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Variations of hollandaise

post #1 of 19
Thread Starter 
Wha are some good flavor combinations to make variations of hollandaise to go with various protiens??
post #2 of 19
there ar endless amounts, of compound sauces from hollandaise,
invest in a copy of le repetoire, i think thats the spelling, its a little tough to understand but they will have all the classic derivetives listed from a basic sauce.
post #3 of 19
Bernaise goes good with pretty much anything imho
post #4 of 19
Maltaise is another popular one.

Add some mole into your hollandaise. Goes good with barbacoa and eggs. :)
post #5 of 19

'asian' is a good idea? maybe

try some finely chopped / grated ginger. wasabi mustard. thick indonesian 'kecap manis'. it is very thick you need only a few drops.
variations are indeed endless, but keep in mind 'hollandaise' is the MAIN sauce, the rest is here to flavor and enhanceand to make it more interesting.
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post #6 of 19
Im a big fan of foyot, which is a hollandaise with the addition of a brown sauce

Truffles are obviously great

We are using Bacon and bacon fat this menu cycle, "bacon and eggs" yah know...

Just think about anything thats natural with eggs... Probably will work very well. Possibilities are endless
post #7 of 19
Uh... Foyot should be with glace de viande. Choron is with saute'd tomato paste. Seen everything from lemon (zest and juice) to grapefruit, to pesto.
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post #8 of 19
Agree here. If you're mixing in liquids make sure they're reduced to glace stage.

Anyone here ever try the various "benedict" variations at breakfast places, uh, like Perkins?
post #9 of 19
interestingly enough I was at the grocery store and noticed packaged hollandaise/bernaise powder in the spice section. The idea of instant hollandaise turned me of, but I think Im gonna pick it up next time to see how it compares
post #10 of 19
Don't waste your money or your time.
post #11 of 19
The above suggestions have mainly been on creating other sauces that use hollandaise as a component. There are legions of those.

You may also wish to explore using different components to the hollandaise itself. For instance, substituting another citrus for lemon juice. Orange hollandaise? Lime hollandaise? Yuzu hollandaise? Or different kinds of vinegars or other acids.

Take it from here and see where you can go.
post #12 of 19
The book "le répertoire de la cuisine" by August Lescofier is a book that could help you. It takes all the classic preparastions and show you all the variations. you will pay 20$ top.
post #13 of 19

just practice making it over an open flame, and also bringing back a broken sauce with an ice cold bowl with a touch of ice water. forget the knorrswiss, it's garbage.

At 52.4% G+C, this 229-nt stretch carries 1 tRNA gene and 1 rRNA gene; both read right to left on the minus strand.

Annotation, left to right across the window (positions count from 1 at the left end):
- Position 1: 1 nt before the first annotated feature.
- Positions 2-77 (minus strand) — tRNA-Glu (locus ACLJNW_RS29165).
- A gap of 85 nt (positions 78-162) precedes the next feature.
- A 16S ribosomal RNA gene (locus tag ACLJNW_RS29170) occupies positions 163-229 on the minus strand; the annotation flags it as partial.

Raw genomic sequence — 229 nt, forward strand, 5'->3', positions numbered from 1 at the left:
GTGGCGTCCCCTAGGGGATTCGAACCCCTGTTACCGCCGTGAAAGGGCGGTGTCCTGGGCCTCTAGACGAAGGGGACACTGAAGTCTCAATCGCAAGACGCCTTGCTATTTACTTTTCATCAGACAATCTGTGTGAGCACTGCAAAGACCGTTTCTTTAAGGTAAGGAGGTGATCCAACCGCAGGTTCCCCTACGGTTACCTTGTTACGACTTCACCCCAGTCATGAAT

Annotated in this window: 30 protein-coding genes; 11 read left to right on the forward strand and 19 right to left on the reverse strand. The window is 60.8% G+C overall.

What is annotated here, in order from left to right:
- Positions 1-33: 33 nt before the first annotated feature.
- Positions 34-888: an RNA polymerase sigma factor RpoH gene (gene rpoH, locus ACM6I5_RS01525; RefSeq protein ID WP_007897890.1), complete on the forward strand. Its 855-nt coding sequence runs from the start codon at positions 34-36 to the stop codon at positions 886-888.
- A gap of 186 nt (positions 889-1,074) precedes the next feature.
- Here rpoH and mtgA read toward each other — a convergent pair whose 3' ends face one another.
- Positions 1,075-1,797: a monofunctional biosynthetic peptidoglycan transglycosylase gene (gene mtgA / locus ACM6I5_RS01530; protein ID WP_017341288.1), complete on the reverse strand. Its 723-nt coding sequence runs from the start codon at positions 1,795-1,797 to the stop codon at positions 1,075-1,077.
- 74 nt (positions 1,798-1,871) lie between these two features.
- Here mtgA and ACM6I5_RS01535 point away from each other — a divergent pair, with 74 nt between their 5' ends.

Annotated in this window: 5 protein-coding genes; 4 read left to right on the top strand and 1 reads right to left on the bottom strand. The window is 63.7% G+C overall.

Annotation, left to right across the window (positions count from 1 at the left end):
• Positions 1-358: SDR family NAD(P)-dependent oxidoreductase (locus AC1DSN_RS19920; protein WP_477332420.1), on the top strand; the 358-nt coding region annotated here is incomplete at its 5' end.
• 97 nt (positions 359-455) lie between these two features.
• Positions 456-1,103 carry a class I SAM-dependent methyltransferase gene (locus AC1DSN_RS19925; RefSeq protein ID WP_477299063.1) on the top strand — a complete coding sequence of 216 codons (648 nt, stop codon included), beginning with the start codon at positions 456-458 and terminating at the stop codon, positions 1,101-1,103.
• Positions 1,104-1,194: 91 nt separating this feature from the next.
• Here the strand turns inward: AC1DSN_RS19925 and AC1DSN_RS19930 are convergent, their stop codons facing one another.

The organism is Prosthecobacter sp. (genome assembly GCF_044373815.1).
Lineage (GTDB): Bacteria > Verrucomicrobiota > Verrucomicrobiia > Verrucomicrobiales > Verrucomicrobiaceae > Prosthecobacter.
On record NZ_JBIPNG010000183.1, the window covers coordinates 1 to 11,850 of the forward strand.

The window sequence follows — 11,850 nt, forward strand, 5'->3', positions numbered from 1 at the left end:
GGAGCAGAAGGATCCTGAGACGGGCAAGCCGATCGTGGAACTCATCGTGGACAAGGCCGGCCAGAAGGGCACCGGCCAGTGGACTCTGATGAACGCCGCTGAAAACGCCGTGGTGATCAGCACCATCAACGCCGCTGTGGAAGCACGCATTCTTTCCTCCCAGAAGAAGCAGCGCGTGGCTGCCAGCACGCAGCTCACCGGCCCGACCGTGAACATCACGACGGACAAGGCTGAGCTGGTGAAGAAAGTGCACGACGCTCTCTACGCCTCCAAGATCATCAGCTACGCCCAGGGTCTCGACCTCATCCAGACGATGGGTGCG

post #14 of 19

Hollandaise made with dark brown butter is delicious. Substituting another fat for some of the butter can be good too, think duck fat or bacon fat. 

 

I also like to make my hollandaise with whole melted butter, not clarified (at least, when I am making a "regular" holly). I think if you can incorporate some of the milk solids and whatnots, it gives it a much richer, fuller, rounder butter flavor than just clarified. 

post #15 of 19
We do a smoked tomato hollandaise with some in house made smoked tomato reduction, terragon reduction, a little dales, tabasco & lemon juice
post #16 of 19
Quote:
Originally Posted by ChefInTraining View Post

Wha are some good flavor combinations to make variations of hollandaise to go with various protiens??


Maltaise- blood orange juice and zest

Choron- Tomato puree

Bearnaise- Tarragon, peppercorn and shallot in acid reduction, chervil and tarragon after it's been put through the chinois

Mousseline- Whipped cream folded in

Noisette- Beurre noisette instead of whole or clarified butter

Paloise- Mint in the acid reduction and again after the chinois straining

 

 

These are just some classic derivatives I can think of off the top of my head. An old school text like Larousse Gastronomique would be a good starting point. Really hollandaise can become anything you want it to be by altering the components to your liking. As the fat component think about nut oils, duck fat, pumpkin seed oil, confit oils like garlic and thyme, specialty butters like sheep's or goats or even some high quality butters like Insigny from France or a nice cultuted butter from Vermont. As the acid reduction think about various citruses like lime or yuzu, fine vinegars like champagne or px sherry or a sweet wine like vin santo or an apple cider. Aromatics could be anything you can think of from truffles, ginger, calabrian chili, scallions, lemongrass etc. Sometimes different sauces are combined with hollandaise such as glaces or veloutes, stocks like reduced fumet and wine for fish dishes, mustards, creme fraiche etc. You can even alter the egg component with duck, pheasant or goose eggs.

post #17 of 19
We did a duck Benedict with confit thigh, duck eggs and used foie fat to make the hollandaise.
post #18 of 19
Quote:
Originally Posted by alaminute View Post

We did a duck Benedict with confit thigh, duck eggs and used foie fat to make the hollandaise.


Oh man, that sounds right up my alley. Me likes! Did did you use as a bread component?

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post #19 of 19
A fluffy buttermilk biscuit split in half, it was rich but amazing.
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